1. Get some financial education: One of the best things I did with regards to our finances was to completely change my relationship with money by reading 'Rich Dad, Poor Dad' by Robert T. Kiyosaki. It helped me to understand how money truly works and how the rich make money work for them. Which is completely different to what I had been taught previously. Though I haven't got round to implementing all the strategies, it's a keeper in my eyes and is one of the books that I currently have on me.

2. Snowballing: As suggested by Dave Ramsey - We listed all of our debts from smallest to largest and would make minimum payments on all of the debts with interest. The rest of our 'spare' money would then be used to pay as much as possible on the smallest debt each month until it cleared. Then repeat until each debt is paid in full. We were able to pay off an entire credit card in one month using this method, I can't believe we didn't come across it sooner. I have now created a debt snowball calculator to help you clear your debts, check it out here.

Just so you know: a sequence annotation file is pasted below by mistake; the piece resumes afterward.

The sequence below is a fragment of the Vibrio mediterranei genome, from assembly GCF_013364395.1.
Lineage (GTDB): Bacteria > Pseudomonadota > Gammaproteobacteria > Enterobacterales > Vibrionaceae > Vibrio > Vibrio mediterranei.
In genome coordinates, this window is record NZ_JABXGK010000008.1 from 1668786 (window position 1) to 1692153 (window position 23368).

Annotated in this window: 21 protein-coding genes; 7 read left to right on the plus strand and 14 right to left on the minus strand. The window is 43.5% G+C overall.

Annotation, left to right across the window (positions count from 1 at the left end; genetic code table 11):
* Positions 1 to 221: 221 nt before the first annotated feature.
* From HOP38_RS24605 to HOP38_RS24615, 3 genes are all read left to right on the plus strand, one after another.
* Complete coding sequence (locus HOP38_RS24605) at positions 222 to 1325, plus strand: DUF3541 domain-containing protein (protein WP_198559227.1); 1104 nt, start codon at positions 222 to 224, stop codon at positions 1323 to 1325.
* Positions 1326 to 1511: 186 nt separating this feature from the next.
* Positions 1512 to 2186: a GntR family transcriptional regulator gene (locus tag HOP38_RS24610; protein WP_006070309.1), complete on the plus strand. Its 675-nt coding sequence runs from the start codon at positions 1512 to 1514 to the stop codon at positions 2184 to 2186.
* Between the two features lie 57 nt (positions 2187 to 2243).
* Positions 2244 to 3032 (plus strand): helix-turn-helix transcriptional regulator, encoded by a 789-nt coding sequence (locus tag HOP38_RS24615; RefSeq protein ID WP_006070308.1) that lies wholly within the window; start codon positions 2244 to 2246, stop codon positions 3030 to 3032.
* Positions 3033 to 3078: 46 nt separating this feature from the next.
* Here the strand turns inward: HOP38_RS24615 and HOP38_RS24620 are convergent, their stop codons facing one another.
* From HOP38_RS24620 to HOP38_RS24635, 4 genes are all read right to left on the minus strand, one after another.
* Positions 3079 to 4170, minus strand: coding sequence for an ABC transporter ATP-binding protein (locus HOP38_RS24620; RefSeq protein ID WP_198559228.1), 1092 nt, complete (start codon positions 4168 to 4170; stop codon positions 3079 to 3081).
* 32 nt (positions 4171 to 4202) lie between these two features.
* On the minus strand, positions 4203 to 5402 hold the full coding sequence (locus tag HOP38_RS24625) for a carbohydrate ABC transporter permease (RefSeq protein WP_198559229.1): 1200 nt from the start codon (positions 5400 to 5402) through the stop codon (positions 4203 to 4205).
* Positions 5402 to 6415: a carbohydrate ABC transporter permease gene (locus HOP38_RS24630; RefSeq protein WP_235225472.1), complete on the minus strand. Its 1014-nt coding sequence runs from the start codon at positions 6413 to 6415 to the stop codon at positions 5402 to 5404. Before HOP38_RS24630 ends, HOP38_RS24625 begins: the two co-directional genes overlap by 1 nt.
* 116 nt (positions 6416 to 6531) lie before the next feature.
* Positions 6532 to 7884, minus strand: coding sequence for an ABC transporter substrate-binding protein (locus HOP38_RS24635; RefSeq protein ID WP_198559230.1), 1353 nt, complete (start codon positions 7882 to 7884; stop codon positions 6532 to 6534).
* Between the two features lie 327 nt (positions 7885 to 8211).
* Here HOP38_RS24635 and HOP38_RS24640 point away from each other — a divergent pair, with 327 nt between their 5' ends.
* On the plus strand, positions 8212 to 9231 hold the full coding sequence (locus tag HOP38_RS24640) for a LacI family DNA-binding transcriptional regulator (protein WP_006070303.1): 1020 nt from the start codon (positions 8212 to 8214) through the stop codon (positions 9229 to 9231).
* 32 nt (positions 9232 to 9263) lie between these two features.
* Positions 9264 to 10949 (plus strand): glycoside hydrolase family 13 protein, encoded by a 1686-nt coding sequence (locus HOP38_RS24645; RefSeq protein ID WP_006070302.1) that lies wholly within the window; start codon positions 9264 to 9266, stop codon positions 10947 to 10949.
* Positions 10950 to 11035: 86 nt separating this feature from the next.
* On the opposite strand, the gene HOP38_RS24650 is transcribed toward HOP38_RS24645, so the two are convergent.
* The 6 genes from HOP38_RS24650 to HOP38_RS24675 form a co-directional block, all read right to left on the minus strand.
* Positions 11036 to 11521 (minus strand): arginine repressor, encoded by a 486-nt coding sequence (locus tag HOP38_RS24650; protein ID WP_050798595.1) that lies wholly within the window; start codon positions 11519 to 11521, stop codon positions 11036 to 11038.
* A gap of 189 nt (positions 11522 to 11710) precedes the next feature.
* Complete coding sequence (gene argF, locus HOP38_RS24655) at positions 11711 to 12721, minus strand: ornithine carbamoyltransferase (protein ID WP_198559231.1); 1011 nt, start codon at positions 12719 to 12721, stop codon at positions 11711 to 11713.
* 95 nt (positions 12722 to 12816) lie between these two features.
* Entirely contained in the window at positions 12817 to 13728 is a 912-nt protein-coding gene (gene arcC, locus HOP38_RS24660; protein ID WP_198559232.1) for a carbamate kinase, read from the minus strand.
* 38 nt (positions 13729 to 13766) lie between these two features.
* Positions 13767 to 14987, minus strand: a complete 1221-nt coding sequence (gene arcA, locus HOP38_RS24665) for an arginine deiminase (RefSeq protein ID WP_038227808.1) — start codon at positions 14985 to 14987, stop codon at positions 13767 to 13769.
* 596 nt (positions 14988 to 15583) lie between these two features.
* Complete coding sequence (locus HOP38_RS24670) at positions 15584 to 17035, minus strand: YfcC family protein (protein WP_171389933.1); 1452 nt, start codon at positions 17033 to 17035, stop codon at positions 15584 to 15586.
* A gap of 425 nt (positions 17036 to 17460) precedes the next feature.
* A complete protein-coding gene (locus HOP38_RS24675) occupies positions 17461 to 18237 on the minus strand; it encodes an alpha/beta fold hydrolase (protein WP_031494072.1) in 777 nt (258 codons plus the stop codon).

3. Stop Saving: We desperately wanted to save but it just didn't make sense with such a large amount of debt. We made the conscious decision to pay off our debts first before even saving a penny. What would be the point in have £1000 in saving as if anything happened to us, the debt would swallow it instantly so as scary as it sounded, any savings we had immediately went towards paying off the debt.

4. Transfer Credit Card Balance to 0% Interest Card: Exactly as it says on the tin, we were able to give ourselves a breather from all of those crazy interest charges for a period of 18 months by simply doing some research, it was a fairly simple process that took months off of our repayment plan.